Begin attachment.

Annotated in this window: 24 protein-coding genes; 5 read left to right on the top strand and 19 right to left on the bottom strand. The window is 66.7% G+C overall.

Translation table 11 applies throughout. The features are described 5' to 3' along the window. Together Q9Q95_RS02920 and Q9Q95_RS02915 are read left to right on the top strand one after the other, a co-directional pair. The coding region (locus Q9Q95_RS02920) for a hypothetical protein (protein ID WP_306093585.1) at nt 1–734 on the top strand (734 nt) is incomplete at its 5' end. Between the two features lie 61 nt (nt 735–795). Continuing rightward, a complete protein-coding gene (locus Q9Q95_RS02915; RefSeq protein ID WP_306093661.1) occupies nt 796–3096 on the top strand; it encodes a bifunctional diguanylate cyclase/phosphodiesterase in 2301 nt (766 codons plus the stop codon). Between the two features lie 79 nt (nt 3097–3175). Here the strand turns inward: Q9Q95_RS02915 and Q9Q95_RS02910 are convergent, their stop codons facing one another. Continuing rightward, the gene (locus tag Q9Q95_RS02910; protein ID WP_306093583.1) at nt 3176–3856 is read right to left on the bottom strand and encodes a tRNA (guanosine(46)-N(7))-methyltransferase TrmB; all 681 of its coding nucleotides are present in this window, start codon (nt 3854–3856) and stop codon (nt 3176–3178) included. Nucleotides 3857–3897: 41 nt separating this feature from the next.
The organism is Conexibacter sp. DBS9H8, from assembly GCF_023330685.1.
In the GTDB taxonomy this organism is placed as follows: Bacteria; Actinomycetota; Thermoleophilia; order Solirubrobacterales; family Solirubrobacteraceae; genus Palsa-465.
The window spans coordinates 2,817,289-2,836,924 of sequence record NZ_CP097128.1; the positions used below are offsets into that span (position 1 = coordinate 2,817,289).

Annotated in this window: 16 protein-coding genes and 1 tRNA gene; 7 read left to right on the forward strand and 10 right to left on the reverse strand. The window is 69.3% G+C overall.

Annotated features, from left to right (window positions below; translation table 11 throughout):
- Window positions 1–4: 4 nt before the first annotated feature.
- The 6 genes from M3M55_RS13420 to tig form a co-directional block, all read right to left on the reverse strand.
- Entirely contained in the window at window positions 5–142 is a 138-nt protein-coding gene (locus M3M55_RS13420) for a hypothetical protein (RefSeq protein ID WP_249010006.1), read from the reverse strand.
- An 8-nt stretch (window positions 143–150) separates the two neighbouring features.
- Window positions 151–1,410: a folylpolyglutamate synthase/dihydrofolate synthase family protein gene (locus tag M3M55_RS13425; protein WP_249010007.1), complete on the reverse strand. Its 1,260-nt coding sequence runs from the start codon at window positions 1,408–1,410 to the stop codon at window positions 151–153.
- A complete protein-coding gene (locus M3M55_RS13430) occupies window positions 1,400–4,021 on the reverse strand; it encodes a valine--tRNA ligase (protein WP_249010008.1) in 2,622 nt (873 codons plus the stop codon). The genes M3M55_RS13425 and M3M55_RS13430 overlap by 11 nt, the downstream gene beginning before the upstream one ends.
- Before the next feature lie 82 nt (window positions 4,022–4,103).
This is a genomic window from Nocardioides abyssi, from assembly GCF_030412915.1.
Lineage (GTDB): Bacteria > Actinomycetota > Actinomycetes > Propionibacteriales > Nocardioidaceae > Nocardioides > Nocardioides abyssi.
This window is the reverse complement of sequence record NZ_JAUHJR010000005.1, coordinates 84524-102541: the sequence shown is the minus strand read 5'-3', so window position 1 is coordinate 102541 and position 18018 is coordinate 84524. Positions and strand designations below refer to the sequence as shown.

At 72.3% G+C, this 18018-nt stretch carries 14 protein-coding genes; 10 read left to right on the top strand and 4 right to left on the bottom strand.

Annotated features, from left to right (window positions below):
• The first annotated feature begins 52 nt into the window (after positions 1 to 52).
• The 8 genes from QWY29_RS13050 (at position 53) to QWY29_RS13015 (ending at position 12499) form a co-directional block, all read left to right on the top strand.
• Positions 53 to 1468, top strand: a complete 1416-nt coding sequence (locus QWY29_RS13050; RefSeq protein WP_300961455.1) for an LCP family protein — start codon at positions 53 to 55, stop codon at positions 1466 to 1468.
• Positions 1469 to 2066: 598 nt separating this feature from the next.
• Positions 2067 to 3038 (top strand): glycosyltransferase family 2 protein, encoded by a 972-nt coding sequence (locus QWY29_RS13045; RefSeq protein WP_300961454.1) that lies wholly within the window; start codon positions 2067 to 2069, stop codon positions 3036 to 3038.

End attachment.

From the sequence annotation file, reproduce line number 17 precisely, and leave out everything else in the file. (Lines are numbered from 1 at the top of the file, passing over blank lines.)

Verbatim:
This window is the reverse complement of sequence record NZ_JAUHJR010000005.1, coordinates 84524-102541: the sequence shown is the minus strand read 5'-3', so window position 1 is coordinate 102541 and position 18018 is coordinate 84524. Positions and strand designations below refer to the sequence as shown.